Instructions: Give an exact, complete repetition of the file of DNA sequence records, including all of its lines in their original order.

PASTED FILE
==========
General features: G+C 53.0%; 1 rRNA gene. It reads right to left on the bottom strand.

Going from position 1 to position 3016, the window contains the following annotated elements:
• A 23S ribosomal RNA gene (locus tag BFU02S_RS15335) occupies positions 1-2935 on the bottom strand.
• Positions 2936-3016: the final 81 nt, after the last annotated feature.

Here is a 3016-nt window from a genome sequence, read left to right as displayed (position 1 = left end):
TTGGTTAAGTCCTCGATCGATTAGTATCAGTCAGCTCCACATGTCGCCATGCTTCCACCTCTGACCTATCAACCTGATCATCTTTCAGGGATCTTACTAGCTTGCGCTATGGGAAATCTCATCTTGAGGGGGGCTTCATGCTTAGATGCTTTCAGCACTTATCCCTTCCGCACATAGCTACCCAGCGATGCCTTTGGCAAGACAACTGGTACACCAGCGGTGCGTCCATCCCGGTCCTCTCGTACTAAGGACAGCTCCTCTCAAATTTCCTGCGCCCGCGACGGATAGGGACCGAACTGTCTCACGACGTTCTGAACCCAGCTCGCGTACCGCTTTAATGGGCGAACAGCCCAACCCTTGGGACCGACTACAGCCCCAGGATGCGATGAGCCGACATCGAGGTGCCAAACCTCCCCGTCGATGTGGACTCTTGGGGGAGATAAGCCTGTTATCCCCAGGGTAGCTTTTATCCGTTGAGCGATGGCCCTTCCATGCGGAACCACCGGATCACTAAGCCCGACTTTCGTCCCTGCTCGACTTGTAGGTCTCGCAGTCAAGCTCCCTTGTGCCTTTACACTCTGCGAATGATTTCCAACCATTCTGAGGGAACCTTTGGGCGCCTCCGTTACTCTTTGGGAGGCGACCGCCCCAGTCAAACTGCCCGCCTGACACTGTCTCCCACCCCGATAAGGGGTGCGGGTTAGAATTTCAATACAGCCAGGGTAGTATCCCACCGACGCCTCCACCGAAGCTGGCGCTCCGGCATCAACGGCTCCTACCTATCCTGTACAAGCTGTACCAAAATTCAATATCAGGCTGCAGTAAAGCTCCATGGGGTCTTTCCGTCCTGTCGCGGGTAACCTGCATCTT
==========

General features: G+C 53.0%; 1 rRNA gene. It reads right to left on the bottom strand.

Going from position 1 to position 3016, the window contains the following annotated elements:
• A 23S ribosomal RNA gene (locus tag BFU02S_RS15335) occupies positions 1-2935 on the bottom strand.
• Positions 2936-3016: the final 81 nt, after the last annotated feature.

Here is a 3016-nt window from a genome sequence, read left to right as displayed (position 1 = left end):
TTGGTTAAGTCCTCGATCGATTAGTATCAGTCAGCTCCACATGTCGCCATGCTTCCACCTCTGACCTATCAACCTGATCATCTTTCAGGGATCTTACTAGCTTGCGCTATGGGAAATCTCATCTTGAGGGGGGCTTCATGCTTAGATGCTTTCAGCACTTATCCCTTCCGCACATAGCTACCCAGCGATGCCTTTGGCAAGACAACTGGTACACCAGCGGTGCGTCCATCCCGGTCCTCTCGTACTAAGGACAGCTCCTCTCAAATTTCCTGCGCCCGCGACGGATAGGGACCGAACTGTCTCACGACGTTCTGAACCCAGCTCGCGTACCGCTTTAATGGGCGAACAGCCCAACCCTTGGGACCGACTACAGCCCCAGGATGCGATGAGCCGACATCGAGGTGCCAAACCTCCCCGTCGATGTGGACTCTTGGGGGAGATAAGCCTGTTATCCCCAGGGTAGCTTTTATCCGTTGAGCGATGGCCCTTCCATGCGGAACCACCGGATCACTAAGCCCGACTTTCGTCCCTGCTCGACTTGTAGGTCTCGCAGTCAAGCTCCCTTGTGCCTTTACACTCTGCGAATGATTTCCAACCATTCTGAGGGAACCTTTGGGCGCCTCCGTTACTCTTTGGGAGGCGACCGCCCCAGTCAAACTGCCCGCCTGACACTGTCTCCCACCCCGATAAGGGGTGCGGGTTAGAATTTCAATACAGCCAGGGTAGTATCCCACCGACGCCTCCACCGAAGCTGGCGCTCCGGCATCAACGGCTCCTACCTATCCTGTACAAGCTGTACCAAAATTCAATATCAGGCTGCAGTAAAGCTCCATGGGGTCTTTCCGTCCTGTCGCGGGTAACCTGCATCTT